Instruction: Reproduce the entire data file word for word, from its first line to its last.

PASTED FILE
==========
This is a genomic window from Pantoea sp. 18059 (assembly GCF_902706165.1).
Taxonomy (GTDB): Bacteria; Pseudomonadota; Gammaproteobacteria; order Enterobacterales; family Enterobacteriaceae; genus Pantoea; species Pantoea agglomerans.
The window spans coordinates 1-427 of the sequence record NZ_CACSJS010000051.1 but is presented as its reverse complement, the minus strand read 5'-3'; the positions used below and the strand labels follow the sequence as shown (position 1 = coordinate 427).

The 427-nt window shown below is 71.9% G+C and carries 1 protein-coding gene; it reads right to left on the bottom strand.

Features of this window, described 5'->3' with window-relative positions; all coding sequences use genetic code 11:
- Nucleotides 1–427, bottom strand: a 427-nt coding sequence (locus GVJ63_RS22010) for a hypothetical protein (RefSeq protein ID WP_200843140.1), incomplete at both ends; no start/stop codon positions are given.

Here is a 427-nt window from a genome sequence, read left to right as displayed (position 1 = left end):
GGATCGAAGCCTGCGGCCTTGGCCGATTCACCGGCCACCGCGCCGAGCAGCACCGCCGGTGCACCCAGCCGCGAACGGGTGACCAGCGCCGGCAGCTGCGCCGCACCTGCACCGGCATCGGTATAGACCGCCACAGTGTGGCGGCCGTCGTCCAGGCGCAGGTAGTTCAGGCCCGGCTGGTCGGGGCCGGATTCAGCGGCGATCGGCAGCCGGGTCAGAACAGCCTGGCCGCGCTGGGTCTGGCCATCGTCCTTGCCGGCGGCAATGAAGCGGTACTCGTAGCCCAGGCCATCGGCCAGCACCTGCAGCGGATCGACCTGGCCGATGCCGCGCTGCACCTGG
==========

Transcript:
This is a genomic window from Pantoea sp. 18059 (assembly GCF_902706165.1).
Taxonomy (GTDB): Bacteria; Pseudomonadota; Gammaproteobacteria; order Enterobacterales; family Enterobacteriaceae; genus Pantoea; species Pantoea agglomerans.
The window spans coordinates 1-427 of the sequence record NZ_CACSJS010000051.1 but is presented as its reverse complement, the minus strand read 5'-3'; the positions used below and the strand labels follow the sequence as shown (position 1 = coordinate 427).

The 427-nt window shown below is 71.9% G+C and carries 1 protein-coding gene; it reads right to left on the bottom strand.

Features of this window, described 5'->3' with window-relative positions; all coding sequences use genetic code 11:
- Nucleotides 1–427, bottom strand: a 427-nt coding sequence (locus GVJ63_RS22010) for a hypothetical protein (RefSeq protein ID WP_200843140.1), incomplete at both ends; no start/stop codon positions are given.

Here is a 427-nt window from a genome sequence, read left to right as displayed (position 1 = left end):
GGATCGAAGCCTGCGGCCTTGGCCGATTCACCGGCCACCGCGCCGAGCAGCACCGCCGGTGCACCCAGCCGCGAACGGGTGACCAGCGCCGGCAGCTGCGCCGCACCTGCACCGGCATCGGTATAGACCGCCACAGTGTGGCGGCCGTCGTCCAGGCGCAGGTAGTTCAGGCCCGGCTGGTCGGGGCCGGATTCAGCGGCGATCGGCAGCCGGGTCAGAACAGCCTGGCCGCGCTGGGTCTGGCCATCGTCCTTGCCGGCGGCAATGAAGCGGTACTCGTAGCCCAGGCCATCGGCCAGCACCTGCAGCGGATCGACCTGGCCGATGCCGCGCTGCACCTGG